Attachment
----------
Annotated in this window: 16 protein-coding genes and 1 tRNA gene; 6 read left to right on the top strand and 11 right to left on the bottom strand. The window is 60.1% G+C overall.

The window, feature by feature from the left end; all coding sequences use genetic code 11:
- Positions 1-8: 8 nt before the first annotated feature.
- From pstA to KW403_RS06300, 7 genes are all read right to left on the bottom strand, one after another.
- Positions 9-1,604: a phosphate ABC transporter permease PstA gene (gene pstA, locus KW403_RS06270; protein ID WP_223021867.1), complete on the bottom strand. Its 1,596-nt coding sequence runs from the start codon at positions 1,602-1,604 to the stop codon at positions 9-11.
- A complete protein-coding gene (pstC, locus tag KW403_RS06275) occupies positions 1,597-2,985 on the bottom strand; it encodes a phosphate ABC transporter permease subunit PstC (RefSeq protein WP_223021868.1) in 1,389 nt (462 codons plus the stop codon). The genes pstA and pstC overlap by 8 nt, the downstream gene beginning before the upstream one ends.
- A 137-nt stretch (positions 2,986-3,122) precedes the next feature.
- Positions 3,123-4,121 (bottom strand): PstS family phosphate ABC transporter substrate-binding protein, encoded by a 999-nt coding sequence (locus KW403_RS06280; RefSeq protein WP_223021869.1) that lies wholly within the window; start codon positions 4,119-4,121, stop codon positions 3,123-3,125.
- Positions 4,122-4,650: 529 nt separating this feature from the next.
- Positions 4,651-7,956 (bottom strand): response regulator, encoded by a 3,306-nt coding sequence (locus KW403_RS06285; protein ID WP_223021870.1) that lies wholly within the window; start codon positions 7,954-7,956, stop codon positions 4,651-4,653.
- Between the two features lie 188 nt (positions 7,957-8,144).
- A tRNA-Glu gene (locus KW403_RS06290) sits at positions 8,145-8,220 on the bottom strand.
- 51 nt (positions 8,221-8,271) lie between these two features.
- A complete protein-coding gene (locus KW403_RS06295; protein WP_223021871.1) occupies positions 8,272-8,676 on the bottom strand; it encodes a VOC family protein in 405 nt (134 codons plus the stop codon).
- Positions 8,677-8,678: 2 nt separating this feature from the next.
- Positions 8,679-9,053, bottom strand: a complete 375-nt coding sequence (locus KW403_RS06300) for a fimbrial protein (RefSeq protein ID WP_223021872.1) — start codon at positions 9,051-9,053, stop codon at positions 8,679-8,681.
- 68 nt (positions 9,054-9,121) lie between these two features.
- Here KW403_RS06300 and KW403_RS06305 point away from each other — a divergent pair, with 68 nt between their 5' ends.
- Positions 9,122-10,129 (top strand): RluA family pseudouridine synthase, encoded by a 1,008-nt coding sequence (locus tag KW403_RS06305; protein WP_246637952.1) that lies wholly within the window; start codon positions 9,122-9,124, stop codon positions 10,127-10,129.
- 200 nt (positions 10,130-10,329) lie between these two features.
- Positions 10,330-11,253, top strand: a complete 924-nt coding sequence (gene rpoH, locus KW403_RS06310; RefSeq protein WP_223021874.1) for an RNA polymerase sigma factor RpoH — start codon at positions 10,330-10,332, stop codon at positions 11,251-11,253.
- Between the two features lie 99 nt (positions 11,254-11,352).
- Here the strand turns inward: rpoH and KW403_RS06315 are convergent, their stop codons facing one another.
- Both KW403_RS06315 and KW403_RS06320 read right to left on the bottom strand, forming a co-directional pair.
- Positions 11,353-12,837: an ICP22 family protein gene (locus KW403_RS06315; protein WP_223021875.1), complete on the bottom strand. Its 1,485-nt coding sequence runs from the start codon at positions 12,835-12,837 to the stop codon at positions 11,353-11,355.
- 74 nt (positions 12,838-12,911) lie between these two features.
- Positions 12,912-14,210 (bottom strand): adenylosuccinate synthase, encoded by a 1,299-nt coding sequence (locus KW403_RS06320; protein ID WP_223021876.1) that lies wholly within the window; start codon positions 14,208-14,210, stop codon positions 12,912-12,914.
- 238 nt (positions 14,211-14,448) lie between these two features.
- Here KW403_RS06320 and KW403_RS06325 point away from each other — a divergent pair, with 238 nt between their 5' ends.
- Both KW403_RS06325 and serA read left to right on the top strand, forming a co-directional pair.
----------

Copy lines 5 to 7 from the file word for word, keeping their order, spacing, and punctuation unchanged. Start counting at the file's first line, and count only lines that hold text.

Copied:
- Positions 9-1,604: a phosphate ABC transporter permease PstA gene (gene pstA, locus KW403_RS06270; protein ID WP_223021867.1), complete on the bottom strand. Its 1,596-nt coding sequence runs from the start codon at positions 1,602-1,604 to the stop codon at positions 9-11.
- A complete protein-coding gene (pstC, locus tag KW403_RS06275) occupies positions 1,597-2,985 on the bottom strand; it encodes a phosphate ABC transporter permease subunit PstC (RefSeq protein WP_223021868.1) in 1,389 nt (462 codons plus the stop codon). The genes pstA and pstC overlap by 8 nt, the downstream gene beginning before the upstream one ends.
- A 137-nt stretch (positions 2,986-3,122) precedes the next feature.